The next pipe I have chosen is a smooth Peterson’s pipe, a straight Billiard. It was also incredibly dirty. This Billiard is a real beauty under the grime with some great grain around the bowl. The grime was ground into the finish on the bowl sides. The contrast of the brown stains gave the grain a sense of depth. It was stamped on the left side of the shank and read Peterson’s [over] Kapet. The right side had the shape number 25 stamped near the bowl. Centered on the right side of the shank is stamped Made in the Republic of Ireland (in three lines). There was a moderate cake in the bowl and a light overflow of lava on the inner edge of the rim at the back. There was also burn damage on the inner edge of the rim at the back of the bowl. The stem was lightly oxidized, calcified and had light tooth marks, chatter on the top and underside near the button. There is a P stamped on the left side of the taper. It was in great condition. Jeff took photos of the pipe before his cleanup work. They tell the story and give a glimpse of the promise that we see in this pipe. Jeff took photos of the rim top and stem to show the general condition of the pipe. The bowl is moderately caked and the rim top has some lava and you can see the burn damage on the back inner edge. The photos of the stem show that it was oxidized and has light tooth marks on the top and underside near the button. Jeff took a photo of the bowl sides and heel to show the grain that was around this bowl. It is a nice looking pipe.      He took photos of the stamping on the sides of the shank. It is clear and readable and reads as noted above.   I turned to “The Peterson Pipe” by Mark Irwin and Gary Malmberg to get some background on the Kapet line. On page 305 it had the following information.

Kapet (1925-87) Line first described in 1925 brochure and featured in occasional catalogs through ’87. Early specimens will be stamped IRISH over FREE STATE. Described in 1937 catalog as available in dark plum or natural finish. Featured an aluminum “inner tube” or stinger until ’45. Mid-century specimens may be stamped MADE IN over IRELAND. Specimens from 1970 on may have mounts with hallmarks.

I knew that I was dealing with a Republic Era Kapet. Now it was time to work on the pipe.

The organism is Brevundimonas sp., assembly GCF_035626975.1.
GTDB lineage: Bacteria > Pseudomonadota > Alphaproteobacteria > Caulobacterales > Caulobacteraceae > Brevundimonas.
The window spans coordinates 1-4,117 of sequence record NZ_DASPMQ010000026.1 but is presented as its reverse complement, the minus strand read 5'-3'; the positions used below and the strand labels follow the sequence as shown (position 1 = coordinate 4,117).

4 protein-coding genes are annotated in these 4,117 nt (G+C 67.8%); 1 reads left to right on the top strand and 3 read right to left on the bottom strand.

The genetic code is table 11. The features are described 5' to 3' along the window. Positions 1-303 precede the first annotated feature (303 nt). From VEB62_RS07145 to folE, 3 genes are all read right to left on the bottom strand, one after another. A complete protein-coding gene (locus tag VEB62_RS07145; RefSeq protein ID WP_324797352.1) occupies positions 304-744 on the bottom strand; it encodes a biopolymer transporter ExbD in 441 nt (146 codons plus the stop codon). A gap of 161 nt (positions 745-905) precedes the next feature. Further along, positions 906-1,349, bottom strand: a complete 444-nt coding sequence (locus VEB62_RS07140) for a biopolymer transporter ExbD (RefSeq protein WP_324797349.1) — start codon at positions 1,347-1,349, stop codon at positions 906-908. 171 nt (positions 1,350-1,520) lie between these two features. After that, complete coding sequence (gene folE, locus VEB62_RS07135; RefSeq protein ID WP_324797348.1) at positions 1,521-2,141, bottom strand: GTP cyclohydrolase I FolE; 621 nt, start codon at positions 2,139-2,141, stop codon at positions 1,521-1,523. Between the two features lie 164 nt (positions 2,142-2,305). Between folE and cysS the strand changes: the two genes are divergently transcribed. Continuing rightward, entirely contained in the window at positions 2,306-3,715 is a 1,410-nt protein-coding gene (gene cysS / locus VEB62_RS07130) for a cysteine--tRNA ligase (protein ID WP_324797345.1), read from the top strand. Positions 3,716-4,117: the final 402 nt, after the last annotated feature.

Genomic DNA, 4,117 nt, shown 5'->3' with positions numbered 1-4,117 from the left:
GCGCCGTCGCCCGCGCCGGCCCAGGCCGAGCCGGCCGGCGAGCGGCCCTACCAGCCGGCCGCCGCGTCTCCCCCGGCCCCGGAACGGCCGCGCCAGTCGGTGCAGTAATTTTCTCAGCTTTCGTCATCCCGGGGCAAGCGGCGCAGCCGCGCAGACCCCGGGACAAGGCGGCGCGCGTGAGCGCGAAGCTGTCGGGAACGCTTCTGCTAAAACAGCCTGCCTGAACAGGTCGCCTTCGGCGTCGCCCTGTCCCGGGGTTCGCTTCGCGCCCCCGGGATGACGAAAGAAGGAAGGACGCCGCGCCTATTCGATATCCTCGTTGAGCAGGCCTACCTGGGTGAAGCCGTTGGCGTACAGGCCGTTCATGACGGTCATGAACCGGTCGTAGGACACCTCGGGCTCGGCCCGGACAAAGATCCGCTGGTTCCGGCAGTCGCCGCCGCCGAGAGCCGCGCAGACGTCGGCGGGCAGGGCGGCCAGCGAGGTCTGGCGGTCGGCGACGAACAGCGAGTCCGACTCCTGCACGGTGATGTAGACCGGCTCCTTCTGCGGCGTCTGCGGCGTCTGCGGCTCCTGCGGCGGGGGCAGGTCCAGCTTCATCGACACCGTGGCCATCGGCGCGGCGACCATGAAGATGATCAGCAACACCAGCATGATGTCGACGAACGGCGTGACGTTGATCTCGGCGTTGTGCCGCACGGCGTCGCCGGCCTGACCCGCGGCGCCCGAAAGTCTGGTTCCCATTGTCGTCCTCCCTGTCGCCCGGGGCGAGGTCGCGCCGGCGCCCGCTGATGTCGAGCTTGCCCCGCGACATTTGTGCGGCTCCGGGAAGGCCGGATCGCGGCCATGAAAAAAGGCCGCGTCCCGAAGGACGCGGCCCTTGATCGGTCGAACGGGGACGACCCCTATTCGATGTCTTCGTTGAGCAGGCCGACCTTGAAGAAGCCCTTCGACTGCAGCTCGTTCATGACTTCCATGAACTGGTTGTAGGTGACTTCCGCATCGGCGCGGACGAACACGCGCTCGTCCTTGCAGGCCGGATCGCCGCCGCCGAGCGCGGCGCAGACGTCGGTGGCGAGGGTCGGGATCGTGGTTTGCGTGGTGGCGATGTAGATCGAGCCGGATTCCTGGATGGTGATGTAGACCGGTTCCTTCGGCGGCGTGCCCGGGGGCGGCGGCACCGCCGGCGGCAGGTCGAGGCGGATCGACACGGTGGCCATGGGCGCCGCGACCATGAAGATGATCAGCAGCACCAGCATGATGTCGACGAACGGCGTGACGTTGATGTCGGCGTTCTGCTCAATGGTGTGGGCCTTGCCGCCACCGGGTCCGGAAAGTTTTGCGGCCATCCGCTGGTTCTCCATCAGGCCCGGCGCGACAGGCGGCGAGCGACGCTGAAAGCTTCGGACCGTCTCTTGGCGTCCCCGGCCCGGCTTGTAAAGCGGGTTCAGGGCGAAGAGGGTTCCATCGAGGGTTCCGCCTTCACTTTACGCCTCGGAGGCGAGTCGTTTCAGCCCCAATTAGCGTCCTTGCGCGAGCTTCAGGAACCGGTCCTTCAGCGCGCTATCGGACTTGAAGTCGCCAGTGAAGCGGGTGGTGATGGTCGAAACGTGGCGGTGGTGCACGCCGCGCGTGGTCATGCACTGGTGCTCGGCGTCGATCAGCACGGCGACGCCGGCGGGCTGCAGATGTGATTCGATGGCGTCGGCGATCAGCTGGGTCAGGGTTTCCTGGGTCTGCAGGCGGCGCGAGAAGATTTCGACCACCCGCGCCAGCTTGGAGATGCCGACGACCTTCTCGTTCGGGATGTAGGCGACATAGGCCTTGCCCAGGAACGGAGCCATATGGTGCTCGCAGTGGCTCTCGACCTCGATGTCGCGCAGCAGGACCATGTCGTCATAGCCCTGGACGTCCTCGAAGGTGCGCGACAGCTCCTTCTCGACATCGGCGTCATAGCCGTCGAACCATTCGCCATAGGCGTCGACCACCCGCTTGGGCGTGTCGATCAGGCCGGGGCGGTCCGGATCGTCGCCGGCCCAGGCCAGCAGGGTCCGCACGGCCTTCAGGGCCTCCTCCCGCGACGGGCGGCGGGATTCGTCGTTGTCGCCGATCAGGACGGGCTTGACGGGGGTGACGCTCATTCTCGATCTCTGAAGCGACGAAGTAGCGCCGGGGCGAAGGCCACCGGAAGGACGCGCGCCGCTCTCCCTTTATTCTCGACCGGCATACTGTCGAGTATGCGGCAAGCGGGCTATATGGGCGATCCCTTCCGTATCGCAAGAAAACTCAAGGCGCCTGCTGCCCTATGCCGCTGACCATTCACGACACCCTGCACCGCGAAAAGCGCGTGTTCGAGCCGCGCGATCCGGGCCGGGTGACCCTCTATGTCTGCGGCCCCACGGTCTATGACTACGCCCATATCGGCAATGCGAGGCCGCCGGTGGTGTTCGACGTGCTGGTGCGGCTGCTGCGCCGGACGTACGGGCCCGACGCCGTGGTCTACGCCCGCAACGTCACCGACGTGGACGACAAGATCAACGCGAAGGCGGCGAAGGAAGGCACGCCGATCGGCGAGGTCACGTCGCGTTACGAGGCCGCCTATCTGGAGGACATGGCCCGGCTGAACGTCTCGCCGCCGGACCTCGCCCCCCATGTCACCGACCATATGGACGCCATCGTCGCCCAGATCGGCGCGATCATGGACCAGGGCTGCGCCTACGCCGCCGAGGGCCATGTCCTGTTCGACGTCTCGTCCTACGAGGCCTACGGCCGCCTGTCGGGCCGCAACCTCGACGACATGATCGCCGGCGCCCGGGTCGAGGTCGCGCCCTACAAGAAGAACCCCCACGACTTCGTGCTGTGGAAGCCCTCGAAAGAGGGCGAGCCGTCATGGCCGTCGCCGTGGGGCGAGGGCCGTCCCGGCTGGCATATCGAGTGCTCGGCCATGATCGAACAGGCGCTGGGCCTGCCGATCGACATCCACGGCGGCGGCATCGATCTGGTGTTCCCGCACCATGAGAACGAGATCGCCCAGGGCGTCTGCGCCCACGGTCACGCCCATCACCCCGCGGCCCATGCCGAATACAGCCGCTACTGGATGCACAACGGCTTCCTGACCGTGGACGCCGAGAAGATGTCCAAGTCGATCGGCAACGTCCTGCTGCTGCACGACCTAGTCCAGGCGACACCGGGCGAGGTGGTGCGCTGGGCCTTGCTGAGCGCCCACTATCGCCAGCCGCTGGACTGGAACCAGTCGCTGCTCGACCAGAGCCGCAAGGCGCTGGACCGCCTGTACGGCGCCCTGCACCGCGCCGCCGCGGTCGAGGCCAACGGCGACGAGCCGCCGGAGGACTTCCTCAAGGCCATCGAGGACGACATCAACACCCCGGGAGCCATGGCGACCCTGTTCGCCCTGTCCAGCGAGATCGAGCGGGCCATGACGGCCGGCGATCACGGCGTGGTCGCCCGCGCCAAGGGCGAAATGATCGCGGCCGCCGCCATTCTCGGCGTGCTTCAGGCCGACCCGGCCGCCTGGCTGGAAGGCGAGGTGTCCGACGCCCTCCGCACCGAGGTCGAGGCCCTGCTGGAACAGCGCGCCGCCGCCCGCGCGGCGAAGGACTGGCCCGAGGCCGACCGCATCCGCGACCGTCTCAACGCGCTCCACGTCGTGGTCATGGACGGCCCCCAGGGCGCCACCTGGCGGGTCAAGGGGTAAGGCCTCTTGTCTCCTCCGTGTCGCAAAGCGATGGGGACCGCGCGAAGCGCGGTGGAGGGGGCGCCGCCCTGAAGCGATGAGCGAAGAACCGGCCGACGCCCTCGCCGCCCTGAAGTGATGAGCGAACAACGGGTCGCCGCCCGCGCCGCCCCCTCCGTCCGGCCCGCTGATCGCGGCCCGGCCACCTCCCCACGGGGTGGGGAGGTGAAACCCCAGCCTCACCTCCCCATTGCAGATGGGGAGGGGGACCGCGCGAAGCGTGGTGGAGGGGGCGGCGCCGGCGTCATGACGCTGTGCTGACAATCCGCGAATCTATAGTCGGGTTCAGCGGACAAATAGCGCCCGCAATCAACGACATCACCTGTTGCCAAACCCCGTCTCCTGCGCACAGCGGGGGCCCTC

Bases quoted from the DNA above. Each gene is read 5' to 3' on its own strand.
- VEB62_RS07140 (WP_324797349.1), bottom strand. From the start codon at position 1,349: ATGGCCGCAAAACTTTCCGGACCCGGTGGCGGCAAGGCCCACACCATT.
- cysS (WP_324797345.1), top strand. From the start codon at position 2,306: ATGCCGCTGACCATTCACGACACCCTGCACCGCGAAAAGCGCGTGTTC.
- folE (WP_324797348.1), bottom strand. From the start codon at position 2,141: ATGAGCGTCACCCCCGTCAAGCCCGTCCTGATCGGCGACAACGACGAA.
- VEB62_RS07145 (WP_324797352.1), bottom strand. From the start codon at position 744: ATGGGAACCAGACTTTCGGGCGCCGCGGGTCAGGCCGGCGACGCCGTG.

Jeff had done a great job cleaning up the pipe as usual. He reamed the pipe with a PipNet reamer and cut back the cake back to the bare briar. He cleaned up the walls with a Savinelli Fitsall Pipe Knife. He scrubbed the interior of the bowl and shank with pipe cleaners, cotton swabs and alcohol to remove the tars and oils. He scrubbed the exterior of the pipe with Murphy’s Oil Soap and a tooth brush to remove the grime from the finish. He worked on the rim top lava and darkening with the soap and tooth brush. He scrubbed the inside of the stem with alcohol and pipe cleaners. He scrubbed the exterior with Soft Scrub and then soaked it in Before & After Deoxidizer. He washed it off with warm water to remove the Deoxidizer. The pipe looked far better when it arrived.  I took some close up photos of the rim top and also of the stem surface. I wanted to show how well it had cleaned up. The rim top photo looks good but there is some burn damage on the inner edge at the back of the bowl and all around the inner edge there is darkening. I also took close up photos of the stem to show the light tooth marks and chatter on the surface near the button. I took photos of the stamping on the sides of the shank. You can see that it is stamped as noted above. It is clear and readable.     I took the pipe apart and took a photo of the pipe. It is a good looking pipe and has some great cross grain on the sides of the bowl.I decided to address the rim top damage first. I lightly topped the bowl on a topping board with 220 grit sandpaper to minimize the damage to the top and inner edge of the bowl. I then used a folded piece of 220 grit sandpaper to give the edge a slight bevel to further minimize the damage to the rim. I think that it is definitely better once I finished. I polished the briar rim top and edges along with the rest of the briar with micromesh sanding pads –dry sanding with 1500-12000 grit pads and using a damp cloth after each pad.       I combined a Mahogany and a Cherry stain pen to restain the rim top to match the rest of the bowl. It would match even better once it was buffed and polished.I worked some Before & After Restoration Balm into the surface of the briar with my fingertips to clean, enliven and protect the briar. I let the balm sit for 15 minutes and then buffed with a cotton cloth to raise the shine. The photos show the bowl at this point in the restoration process. I set the bowl aside and turned my attention to the stem. I filled in the tooth marks on the underside of the stem with clear super glue. I let the repairs cure. Once they had cured I sanded the repairs on the underside and the chatter on the topside with 220 grit sandpaper. I started the polishing with 400 grit wet dry sandpaper. I wiped it down with some Obsidian Oil.I touched up the “P” stamp on the stem with an acrylic white fingernail polish. I worked it into the stamp with a toothpick. I let it sit for a few minutes then scraped off the excess. I polished the stem with micromesh sanding pads – wet sanding with 1500-12000 grit sanding pads. I wiped it down after each sanding pad with Obsidian Oil. I polished it with Before & After Pipe Stem Polish – both Fine and Extra Fine. I am always excited to finish a restoration and this Peterson’s Kapet 25 Billiard is no exception. I put the pipe back together and buffed it with Blue Diamond on the buffing wheel. I gave the bowl and stem multiple coats of carnauba wax. I hand buffed the pipe with a clean buffing pad to raise the shine and hand buffed it with a microfibre cloth to deepen the shine. It is fun to see what the polished bowl looks like with the polished black vulcanite stem. This Classic looking Peterson’s Kapet Billiard feels great in my hand. It is light and well balanced. Have a look at it with the photos below. The dimensions are Length: 5 ½ inches, Height: 1 ½ inches, Outside diameter of the bowl: 1 1/8 inches, Chamber diameter: ¾ of an inch. The weight of the pipe is 26 grams/.92 oz. It is a beautiful pipe and one that will be on the Irish Pipe Makers section of the rebornpipes store soon. If you are interested in adding it to your collection let me know. Thanks for walking through the restoration with me as I worked over this pipe. Thanks to each of you who are reading this blog.